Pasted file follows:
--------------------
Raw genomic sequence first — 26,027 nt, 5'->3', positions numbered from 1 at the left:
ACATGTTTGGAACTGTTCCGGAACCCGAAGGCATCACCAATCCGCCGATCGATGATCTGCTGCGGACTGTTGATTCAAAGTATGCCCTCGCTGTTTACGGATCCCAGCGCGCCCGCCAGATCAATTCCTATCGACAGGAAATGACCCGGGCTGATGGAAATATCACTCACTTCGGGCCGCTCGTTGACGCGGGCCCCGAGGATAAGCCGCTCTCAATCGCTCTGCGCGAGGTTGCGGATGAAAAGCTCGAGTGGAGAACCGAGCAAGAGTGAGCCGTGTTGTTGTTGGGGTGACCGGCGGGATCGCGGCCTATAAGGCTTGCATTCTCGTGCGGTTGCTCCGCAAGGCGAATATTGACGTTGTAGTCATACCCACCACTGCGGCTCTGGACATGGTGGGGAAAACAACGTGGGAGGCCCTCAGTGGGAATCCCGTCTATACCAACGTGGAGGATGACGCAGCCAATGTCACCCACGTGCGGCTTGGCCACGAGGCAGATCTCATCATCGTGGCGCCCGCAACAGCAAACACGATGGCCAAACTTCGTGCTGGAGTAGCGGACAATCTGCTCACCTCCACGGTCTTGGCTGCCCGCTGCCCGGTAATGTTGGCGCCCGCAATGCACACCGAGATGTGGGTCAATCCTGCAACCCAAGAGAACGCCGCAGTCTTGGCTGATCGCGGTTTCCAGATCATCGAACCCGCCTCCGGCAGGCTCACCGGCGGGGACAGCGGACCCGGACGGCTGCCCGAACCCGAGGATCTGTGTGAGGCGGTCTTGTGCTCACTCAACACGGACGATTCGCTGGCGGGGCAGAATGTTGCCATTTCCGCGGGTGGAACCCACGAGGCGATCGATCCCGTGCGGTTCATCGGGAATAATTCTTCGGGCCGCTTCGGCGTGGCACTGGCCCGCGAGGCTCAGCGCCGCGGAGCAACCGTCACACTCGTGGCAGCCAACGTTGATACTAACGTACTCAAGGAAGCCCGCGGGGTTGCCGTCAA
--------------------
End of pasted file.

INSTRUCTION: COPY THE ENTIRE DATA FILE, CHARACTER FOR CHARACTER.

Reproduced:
Raw genomic sequence first — 26,027 nt, 5'->3', positions numbered from 1 at the left:
ACATGTTTGGAACTGTTCCGGAACCCGAAGGCATCACCAATCCGCCGATCGATGATCTGCTGCGGACTGTTGATTCAAAGTATGCCCTCGCTGTTTACGGATCCCAGCGCGCCCGCCAGATCAATTCCTATCGACAGGAAATGACCCGGGCTGATGGAAATATCACTCACTTCGGGCCGCTCGTTGACGCGGGCCCCGAGGATAAGCCGCTCTCAATCGCTCTGCGCGAGGTTGCGGATGAAAAGCTCGAGTGGAGAACCGAGCAAGAGTGAGCCGTGTTGTTGTTGGGGTGACCGGCGGGATCGCGGCCTATAAGGCTTGCATTCTCGTGCGGTTGCTCCGCAAGGCGAATATTGACGTTGTAGTCATACCCACCACTGCGGCTCTGGACATGGTGGGGAAAACAACGTGGGAGGCCCTCAGTGGGAATCCCGTCTATACCAACGTGGAGGATGACGCAGCCAATGTCACCCACGTGCGGCTTGGCCACGAGGCAGATCTCATCATCGTGGCGCCCGCAACAGCAAACACGATGGCCAAACTTCGTGCTGGAGTAGCGGACAATCTGCTCACCTCCACGGTCTTGGCTGCCCGCTGCCCGGTAATGTTGGCGCCCGCAATGCACACCGAGATGTGGGTCAATCCTGCAACCCAAGAGAACGCCGCAGTCTTGGCTGATCGCGGTTTCCAGATCATCGAACCCGCCTCCGGCAGGCTCACCGGCGGGGACAGCGGACCCGGACGGCTGCCCGAACCCGAGGATCTGTGTGAGGCGGTCTTGTGCTCACTCAACACGGACGATTCGCTGGCGGGGCAGAATGTTGCCATTTCCGCGGGTGGAACCCACGAGGCGATCGATCCCGTGCGGTTCATCGGGAATAATTCTTCGGGCCGCTTCGGCGTGGCACTGGCCCGCGAGGCTCAGCGCCGCGGAGCAACCGTCACACTCGTGGCAGCCAACGTTGATACTAACGTACTCAAGGAAGCCCGCGGGGTTGCCGTCAA